After Brexit, the UK may be able to finally prohibit endless ‘box-ticking’ warnings on websites.
POLITICIANS intend to take advantage of the new freedoms granted by Brexit to remove the onslaught of cookie warnings that appear every time you visit a new website.
You’re undoubtedly used to the continual onslaught of cookie warnings that appear every time you visit a new web page. These messages are intended to explain in clear terms all cookies and trackers that are active on the website… However, most websites will say something along the lines of “This website utilizes cookies to ensure you have the best experience possible,” with a link to “learn more.” That’s all there is to it.
There is no way to disable the cookies or adjust the trackers that are currently active. As a result, this well-intentioned attempt becomes a major pain in the neck, as you won’t be able to interact with the website until the warning notice has been deleted.
That may soon change for folks in the United Kingdom.
Following the United Kingdom’s exit from the European Union, the country is now free to adopt its own data rules, including the cookie warnings mandated by EU regulations. Britain is now looking to get rid of these messages, according to Digital Secretary Oliver Dowden.
Dowden told The Telegraph that under the current approach, these warning banners will only be required on “high risk” websites. “There’s a lot of unnecessary bureaucracy and box-ticking,” he emphasized, “and we should be looking at how we can focus on safeguarding people’s privacy in as light a touch way as possible.”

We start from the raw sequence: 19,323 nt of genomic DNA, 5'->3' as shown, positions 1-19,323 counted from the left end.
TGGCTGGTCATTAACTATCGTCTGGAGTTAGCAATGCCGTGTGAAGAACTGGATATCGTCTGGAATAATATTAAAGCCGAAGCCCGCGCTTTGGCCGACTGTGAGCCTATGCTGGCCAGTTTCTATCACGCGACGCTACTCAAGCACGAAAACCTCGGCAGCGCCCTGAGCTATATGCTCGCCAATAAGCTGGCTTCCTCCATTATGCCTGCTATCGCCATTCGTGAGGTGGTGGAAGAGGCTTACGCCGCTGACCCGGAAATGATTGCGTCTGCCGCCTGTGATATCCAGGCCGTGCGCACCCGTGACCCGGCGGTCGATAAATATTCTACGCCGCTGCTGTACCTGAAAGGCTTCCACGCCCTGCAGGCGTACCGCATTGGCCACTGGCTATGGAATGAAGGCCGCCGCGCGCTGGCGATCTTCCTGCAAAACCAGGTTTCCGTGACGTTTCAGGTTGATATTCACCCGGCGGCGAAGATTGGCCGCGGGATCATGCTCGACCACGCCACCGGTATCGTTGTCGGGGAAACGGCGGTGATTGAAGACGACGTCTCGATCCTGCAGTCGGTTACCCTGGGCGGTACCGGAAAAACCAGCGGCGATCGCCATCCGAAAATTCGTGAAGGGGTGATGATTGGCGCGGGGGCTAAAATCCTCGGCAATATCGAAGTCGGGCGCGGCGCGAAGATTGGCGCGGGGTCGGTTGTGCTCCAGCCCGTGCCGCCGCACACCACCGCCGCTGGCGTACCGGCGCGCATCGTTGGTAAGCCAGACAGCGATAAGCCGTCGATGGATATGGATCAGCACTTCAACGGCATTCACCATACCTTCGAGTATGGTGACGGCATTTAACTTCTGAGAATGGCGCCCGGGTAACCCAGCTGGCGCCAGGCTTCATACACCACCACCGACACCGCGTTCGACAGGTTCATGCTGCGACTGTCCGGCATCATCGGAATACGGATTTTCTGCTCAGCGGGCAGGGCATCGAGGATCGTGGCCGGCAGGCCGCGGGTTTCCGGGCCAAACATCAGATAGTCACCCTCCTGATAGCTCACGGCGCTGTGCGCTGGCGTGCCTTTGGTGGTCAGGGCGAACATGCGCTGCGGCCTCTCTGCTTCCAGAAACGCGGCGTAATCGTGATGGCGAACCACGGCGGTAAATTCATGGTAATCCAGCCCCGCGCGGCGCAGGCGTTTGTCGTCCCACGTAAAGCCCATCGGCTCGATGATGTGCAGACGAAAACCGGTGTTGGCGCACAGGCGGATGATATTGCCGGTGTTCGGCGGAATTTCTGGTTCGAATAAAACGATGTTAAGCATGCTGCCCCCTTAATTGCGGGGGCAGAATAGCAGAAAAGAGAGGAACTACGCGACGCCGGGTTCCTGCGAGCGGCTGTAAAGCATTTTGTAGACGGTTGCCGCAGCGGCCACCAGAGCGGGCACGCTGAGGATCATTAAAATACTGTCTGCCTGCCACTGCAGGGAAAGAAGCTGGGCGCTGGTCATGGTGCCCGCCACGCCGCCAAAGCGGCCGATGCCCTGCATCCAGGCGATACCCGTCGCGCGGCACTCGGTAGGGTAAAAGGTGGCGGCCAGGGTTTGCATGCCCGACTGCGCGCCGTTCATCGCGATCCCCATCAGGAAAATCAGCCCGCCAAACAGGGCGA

A newly-appointed head of the UK data regulator will oversee impending data legislation revisions in the UK. John Edwards, New Zealand’s privacy commissioner, has been revealed as Downing Street’s favoured candidate for the position.
Dowden acknowledged in a press statement that he was “committed” to establish a new data policy that would “provide a Brexit dividend” to UK citizens and businesses.
“This means pursuing intriguing new international data collaborations with some of the world’s fastest-growing economies, for the benefit of both British businesses and customers. It entails “reforming our own data rules so that they are based on common sense rather than box-ticking,” according to the text.
Concerning those obnoxious cookie warnings. Stop tracking your clients if you want to be ethical. Period. Don’t issue some ludicrous warning. Simply put, don’t track. Ever. If necessary, inform everyone who visits your website. “Brinkwire News in Condensed Form.”